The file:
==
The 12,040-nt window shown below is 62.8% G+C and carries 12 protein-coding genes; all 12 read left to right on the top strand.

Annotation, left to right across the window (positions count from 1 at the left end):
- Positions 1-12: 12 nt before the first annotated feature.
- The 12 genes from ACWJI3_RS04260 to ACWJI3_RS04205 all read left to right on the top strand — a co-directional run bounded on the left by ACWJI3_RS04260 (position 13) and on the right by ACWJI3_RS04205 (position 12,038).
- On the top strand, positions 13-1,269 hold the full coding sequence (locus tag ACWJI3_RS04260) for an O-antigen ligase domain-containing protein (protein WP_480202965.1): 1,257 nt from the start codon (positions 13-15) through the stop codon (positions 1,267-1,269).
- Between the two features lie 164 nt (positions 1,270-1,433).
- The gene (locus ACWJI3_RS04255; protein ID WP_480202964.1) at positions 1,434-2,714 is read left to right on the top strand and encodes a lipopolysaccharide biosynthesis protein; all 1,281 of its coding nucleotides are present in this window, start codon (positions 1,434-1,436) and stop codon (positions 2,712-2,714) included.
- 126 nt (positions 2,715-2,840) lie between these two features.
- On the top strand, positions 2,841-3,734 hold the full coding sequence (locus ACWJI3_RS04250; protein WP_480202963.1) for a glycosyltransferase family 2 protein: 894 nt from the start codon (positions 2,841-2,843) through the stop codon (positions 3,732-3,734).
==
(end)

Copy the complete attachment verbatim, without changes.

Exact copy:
The 12,040-nt window shown below is 62.8% G+C and carries 12 protein-coding genes; all 12 read left to right on the top strand.

Annotation, left to right across the window (positions count from 1 at the left end):
- Positions 1-12: 12 nt before the first annotated feature.
- The 12 genes from ACWJI3_RS04260 to ACWJI3_RS04205 all read left to right on the top strand — a co-directional run bounded on the left by ACWJI3_RS04260 (position 13) and on the right by ACWJI3_RS04205 (position 12,038).
- On the top strand, positions 13-1,269 hold the full coding sequence (locus tag ACWJI3_RS04260) for an O-antigen ligase domain-containing protein (protein WP_480202965.1): 1,257 nt from the start codon (positions 13-15) through the stop codon (positions 1,267-1,269).
- Between the two features lie 164 nt (positions 1,270-1,433).
- The gene (locus ACWJI3_RS04255; protein ID WP_480202964.1) at positions 1,434-2,714 is read left to right on the top strand and encodes a lipopolysaccharide biosynthesis protein; all 1,281 of its coding nucleotides are present in this window, start codon (positions 1,434-1,436) and stop codon (positions 2,712-2,714) included.
- 126 nt (positions 2,715-2,840) lie between these two features.
- On the top strand, positions 2,841-3,734 hold the full coding sequence (locus ACWJI3_RS04250; protein WP_480202963.1) for a glycosyltransferase family 2 protein: 894 nt from the start codon (positions 2,841-2,843) through the stop codon (positions 3,732-3,734).